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What are the best natural remedies for getting rid of acne?

by Marie-France Trudelle ND 05 Jun 2024 0 comments
Quels sont les meilleurs remèdes naturels pour se débarrasser de l'acné? - La Boite à Grains

Skin problems may seem trivial and superficial, but they're not. If acne, psoriasis or eczema could be treated entirely with simple dermatological creams, not as many people would suffer from them over long periods of time.

While cosmetic skin hygiene is an essential foundation for people prone to acne, it's also important to understand the naturopathic causal approach and address the problem at source.

It's a subject I'm relatively familiar with, having experienced it quite severely as a young adult. My lower face and upper back were covered in red, purulent pimples.

It was when I was finishing my naturopathic studies that I read the famous book Food or the Third Medicine by Dr Jean Seignalet, which finally helped me understand my own story.

In this article, I'll explain the possible causes of acne, the profound link between hormonal, metabolic and digestive health, and the skin. We'll also look at natural remedies to accompany this condition, which more often than not affects the quality of life and self-esteem of sufferers.2, 4

What is acne?

Acne is defined as a benign inflammation of the skin when the ducts of the sebaceous glands fill with sebum, become blocked and become infected with bacteria (most often staphylococcus).1, 2, 4 The result is a comedo or infected micro-cyst, characterized by the familiar pustules.2, 3

The sebaceous gland's sebum production is stimulated by various factors. The main one is a reaction to androgenic hormones, such as testosterone and its metabolites, mainly Dihydrotestosterone (DHT).3, 4 This masculinizing hormone, present in both men and women, can dramatically stimulate the sebaceous glands.2, 3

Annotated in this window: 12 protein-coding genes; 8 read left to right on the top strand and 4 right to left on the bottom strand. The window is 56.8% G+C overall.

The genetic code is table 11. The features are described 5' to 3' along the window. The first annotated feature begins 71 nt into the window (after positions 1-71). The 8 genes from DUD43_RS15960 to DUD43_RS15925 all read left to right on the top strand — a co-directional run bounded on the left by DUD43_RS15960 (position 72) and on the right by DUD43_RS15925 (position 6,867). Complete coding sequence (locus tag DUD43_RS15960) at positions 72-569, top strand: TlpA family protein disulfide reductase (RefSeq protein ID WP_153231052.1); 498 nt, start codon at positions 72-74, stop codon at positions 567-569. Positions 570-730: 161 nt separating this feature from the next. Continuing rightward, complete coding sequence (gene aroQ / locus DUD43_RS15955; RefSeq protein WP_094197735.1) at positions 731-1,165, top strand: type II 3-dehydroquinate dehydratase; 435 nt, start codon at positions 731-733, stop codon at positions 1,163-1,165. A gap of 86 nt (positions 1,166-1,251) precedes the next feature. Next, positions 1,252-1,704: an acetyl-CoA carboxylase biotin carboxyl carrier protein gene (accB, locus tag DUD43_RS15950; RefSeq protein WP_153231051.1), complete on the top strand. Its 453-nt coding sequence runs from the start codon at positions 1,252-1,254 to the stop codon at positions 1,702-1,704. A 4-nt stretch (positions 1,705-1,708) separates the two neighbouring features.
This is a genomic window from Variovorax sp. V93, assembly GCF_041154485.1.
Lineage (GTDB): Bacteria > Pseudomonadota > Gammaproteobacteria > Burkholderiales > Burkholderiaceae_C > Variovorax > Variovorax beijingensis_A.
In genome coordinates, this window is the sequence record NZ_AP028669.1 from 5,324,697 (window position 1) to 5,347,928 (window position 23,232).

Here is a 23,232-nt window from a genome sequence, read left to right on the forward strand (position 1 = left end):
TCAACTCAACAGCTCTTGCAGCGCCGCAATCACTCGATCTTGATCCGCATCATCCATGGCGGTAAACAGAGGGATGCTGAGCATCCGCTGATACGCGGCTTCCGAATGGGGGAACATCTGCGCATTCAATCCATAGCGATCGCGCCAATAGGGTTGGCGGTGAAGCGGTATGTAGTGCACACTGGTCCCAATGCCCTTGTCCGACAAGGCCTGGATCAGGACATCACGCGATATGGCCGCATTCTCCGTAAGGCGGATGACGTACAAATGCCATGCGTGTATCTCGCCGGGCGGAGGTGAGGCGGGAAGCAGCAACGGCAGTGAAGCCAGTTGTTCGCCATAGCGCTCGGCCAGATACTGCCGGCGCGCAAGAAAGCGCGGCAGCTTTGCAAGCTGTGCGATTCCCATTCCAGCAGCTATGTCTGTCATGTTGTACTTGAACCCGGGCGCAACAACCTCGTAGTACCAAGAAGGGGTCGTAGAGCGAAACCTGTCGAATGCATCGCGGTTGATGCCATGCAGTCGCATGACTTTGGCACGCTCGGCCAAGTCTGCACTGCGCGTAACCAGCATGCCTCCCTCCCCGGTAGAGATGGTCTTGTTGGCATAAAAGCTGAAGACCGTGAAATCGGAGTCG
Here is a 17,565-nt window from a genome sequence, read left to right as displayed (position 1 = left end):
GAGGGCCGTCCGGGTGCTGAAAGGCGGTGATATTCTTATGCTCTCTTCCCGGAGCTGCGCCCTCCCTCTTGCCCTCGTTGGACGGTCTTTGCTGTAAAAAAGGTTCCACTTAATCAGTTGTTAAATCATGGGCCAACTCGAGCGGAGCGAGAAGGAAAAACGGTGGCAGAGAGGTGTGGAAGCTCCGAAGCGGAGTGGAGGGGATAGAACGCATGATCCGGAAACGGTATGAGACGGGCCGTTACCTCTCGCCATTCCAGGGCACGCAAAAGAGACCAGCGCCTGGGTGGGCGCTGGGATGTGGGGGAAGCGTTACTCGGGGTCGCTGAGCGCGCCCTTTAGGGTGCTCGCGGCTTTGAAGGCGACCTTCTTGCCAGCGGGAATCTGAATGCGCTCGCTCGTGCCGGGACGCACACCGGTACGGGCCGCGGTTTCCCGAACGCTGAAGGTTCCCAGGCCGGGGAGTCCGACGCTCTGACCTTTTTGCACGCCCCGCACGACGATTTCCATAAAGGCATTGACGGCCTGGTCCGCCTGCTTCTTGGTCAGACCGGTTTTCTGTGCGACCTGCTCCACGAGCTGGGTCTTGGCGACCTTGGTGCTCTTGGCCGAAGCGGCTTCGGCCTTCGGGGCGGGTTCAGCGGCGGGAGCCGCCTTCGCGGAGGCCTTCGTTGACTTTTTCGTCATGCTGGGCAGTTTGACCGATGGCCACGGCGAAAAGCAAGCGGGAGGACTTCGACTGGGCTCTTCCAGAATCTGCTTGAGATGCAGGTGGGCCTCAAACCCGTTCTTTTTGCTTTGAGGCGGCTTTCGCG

It is inactive during childhood and begins to be stimulated during adolescence for both sexes. This is why teenage boys and girls are more prone to acne.3 In fact, at least 80% of teenagers suffer from acne at various levels4 and one in 5 suffer from severe or persistent acne.1

Causes of acne

acne natural remedies

Beyond the causal approach, naturopathy is also an individualized approach. It's about understanding the right cause for the right person.

Acne can be explained by a number of mechanisms, including:

  1. Hormonal imbalance: excess testosterone (DHT) or an imbalance in the estrogen/testosterone ratio increases sebum production by the skin, causing acne..1, 2, 3, 4, 5
  2. Functional disorders of blood sugar management/insulin resistance (or hyperglycemia) often linked with abdominal overweight; stimulating both androgens and sebaceous glands.5
  3. intestinal permeability may be maintained by latent or chronic infection or inflammatory diet1 (See diet section for more details).1, 5
  4. Bacteria on the surface of the skin.1, 3, 4, 5 Usually occurs with all other causes.1 It is the main cause of illness in conventional medicine..5
  5. Non-optimal liver function (mainly phase 2)5
  6. Chronic stress (or stress again!), which in turn leads to excessive sebum production.2, 4, 5

Although they all seem very different, the five main causes mentioned are intimately linked, especially when we take a holistic, global approach to health.

Insulin resistance, or poor blood sugar management, is often linked to overweight, both of which adversely affect testosterone metabolites.

A good example here would be polycystic ovary syndrome, an under-diagnosed syndrome in women. It is characterized, among other things, by acne, overweight and signs of masculinization. This still poorly understood syndrome combines insulin resistance and hyperandrogenism.

Chronic stress, fuelled by blood sugar imbalances, can also increase insulin resistance and intestinal porosity!

The liver is never far behind intestinal, hormonal and metabolic (blood sugar) health, since it metabolizes hormones and eliminates them via the intestine, and plays a part in sugar management.

As they say, it's all in the liver!

Treating acne through diet

hypotoxic diet